Hiking is an adventurous, outdoor hobby with many benefits. Beginning hiking is a great way to enjoy nature and you can start today!

Who can go hiking?

Beginning hiking may seem intimidating but it doesn’t have to be…

Hiking is for everyone! If you enjoy walking, then you can enjoy hiking! If you are a person with varying physical abilities, there are even adaptive trails in many parks for you to enjoy.

Whether you are looking to head up into the mountains for a few days, or want to spot birds on a local nature trail for the afternoon, there are many hiking options for you!

man hiking on path with backpack towards mountain range
photo credit: Joshua Ness

Where can I go hiking?

Hiking is an amazing hobby and there are opportunities everywhere to do it… If you’re just beginning hiking, you are in for a treat because there is so much for you to explore!

We recommend checking out local, state and national parks in your area. You can do this by using google maps and searching or looking for green areas nearby.

Did you know that many hiking trails are actually labeled on Google Maps? You can either search the term “hiking trails” or look for dotted green lines in park areas when you zoom in.

For more specific information on hikes, including current trail conditions, trip reports and photos check out websites like Alltrails.com.

Where is the best place to go hiking?

The best place to go hiking depends on what kind of views you want to enjoy. If you prefer mountains, you should head to places like Alaska or Colorado. Enjoy heat and desert views? Head to states like Utah or Arizona. With thousands of miles of hiking trails available throughout the United States, the options are endless.

Following are the top ranked hiking states in the U.S.A, according to Ranker.com:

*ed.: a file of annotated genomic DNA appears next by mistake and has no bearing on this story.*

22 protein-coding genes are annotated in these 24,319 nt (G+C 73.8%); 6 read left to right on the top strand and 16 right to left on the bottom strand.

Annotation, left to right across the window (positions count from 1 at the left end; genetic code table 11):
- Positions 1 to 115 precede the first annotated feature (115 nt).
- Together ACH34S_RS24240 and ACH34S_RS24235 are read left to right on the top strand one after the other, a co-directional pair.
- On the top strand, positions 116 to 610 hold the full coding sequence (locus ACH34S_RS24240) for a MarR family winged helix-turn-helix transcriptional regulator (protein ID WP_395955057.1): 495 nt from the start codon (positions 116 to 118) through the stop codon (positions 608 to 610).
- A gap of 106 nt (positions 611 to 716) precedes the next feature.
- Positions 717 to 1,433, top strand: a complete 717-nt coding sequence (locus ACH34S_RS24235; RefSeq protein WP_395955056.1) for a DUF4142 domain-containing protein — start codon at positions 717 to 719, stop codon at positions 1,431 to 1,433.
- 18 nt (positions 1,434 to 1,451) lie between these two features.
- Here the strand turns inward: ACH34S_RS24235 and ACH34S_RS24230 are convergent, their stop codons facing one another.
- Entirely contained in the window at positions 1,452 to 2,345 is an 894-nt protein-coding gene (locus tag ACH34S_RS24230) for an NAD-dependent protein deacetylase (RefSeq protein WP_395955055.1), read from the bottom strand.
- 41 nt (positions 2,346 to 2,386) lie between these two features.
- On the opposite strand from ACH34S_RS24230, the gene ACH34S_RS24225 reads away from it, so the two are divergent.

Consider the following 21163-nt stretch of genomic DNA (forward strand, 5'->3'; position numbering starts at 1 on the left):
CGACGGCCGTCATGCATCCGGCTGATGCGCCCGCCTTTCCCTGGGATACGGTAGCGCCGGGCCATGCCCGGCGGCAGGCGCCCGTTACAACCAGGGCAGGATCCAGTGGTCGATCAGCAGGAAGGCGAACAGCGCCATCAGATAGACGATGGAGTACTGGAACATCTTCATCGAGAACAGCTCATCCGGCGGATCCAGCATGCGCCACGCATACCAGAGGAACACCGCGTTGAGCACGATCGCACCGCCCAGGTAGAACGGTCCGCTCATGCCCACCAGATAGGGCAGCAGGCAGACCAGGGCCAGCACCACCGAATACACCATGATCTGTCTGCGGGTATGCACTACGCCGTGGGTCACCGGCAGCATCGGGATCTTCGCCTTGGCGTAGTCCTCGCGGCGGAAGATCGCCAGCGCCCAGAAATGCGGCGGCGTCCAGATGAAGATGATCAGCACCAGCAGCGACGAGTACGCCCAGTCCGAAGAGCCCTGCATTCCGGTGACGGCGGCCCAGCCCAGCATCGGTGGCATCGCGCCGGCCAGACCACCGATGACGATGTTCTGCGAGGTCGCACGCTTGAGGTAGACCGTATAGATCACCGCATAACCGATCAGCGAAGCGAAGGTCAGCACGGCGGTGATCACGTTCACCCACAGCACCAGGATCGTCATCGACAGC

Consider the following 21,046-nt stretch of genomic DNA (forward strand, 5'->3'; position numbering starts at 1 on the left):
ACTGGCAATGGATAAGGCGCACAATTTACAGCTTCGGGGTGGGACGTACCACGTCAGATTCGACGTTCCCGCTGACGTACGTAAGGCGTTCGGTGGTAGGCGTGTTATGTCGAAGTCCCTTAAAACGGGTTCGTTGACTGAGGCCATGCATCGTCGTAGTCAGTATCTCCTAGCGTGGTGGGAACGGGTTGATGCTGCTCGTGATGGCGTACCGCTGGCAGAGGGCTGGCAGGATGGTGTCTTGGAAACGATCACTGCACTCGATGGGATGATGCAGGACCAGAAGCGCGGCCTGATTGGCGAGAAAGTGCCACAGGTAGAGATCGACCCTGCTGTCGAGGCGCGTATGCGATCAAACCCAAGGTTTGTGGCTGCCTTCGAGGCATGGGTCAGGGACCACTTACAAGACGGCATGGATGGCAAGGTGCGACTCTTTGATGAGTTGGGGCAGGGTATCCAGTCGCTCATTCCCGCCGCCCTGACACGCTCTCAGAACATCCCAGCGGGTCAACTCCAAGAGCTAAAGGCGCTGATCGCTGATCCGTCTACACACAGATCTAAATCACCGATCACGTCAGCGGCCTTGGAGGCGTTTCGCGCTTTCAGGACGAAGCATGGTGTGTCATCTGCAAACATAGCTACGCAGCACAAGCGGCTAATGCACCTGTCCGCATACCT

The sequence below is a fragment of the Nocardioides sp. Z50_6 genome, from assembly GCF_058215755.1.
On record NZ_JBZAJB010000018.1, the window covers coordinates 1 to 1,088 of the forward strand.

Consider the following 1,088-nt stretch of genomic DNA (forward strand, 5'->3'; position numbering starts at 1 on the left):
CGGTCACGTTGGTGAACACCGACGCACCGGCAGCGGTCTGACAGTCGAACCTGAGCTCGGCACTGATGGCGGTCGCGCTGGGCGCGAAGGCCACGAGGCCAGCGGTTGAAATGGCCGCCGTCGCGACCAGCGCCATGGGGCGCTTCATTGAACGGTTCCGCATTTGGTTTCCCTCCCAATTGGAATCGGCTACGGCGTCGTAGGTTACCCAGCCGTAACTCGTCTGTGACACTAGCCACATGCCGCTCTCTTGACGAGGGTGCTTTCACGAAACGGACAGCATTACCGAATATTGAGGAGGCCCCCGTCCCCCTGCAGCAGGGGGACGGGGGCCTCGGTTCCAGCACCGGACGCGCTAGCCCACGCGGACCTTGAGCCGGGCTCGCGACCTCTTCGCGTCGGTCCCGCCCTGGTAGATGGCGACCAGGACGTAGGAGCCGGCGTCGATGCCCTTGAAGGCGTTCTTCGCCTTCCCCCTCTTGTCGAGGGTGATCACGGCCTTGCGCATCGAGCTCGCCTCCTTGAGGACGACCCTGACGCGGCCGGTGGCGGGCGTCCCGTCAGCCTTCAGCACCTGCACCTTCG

• Colorado
  • Washington
  • Utah
  • Oregon
  • Alaska
  • Wyoming
  • Montana
  • Idaho
  • Maine
  • Arizona

Thinking about visiting a National Park this year?

Check out the “America the Beautiful” Pass, available from the National Park Service.

General Public Pass – $80 per year

Military / 4th Graders – FREE

Seniors Citizens Pass – $80 Lifetime

People with Permanent Disabilities – FREE Lifetime Access Pass

hiking desert views
photo credit: Jasper van der Meij

What basic gear do I need to start hiking?

Beginning hiking is relatively cheap, which is why it’s one of our favorite outdoor activities. That said, there is some basic gear that you’ll need to get started. Once you have the basics, you’ll be set to go on hikes all season with little to no cost!

First, check out or list of 10 hiking essentials.

These are items that you should bring with you whenever you head outdoors:

10 Hiking Essentials for Every Adventure

Beyond the essentials, here are a few basic supplies that we recommend to start hiking right away:

Hiking Boots

There are few things as important as a quality pair of hiking boots when you are out on hiking trails. Protecting your feet is vital to enjoying hiking long-term.

The hiking boot style you want will vary depending on what season and terrain you will be hiking in. We recommend brands like Merrell or Salomon with vibram soles for best quality and bang for your buck.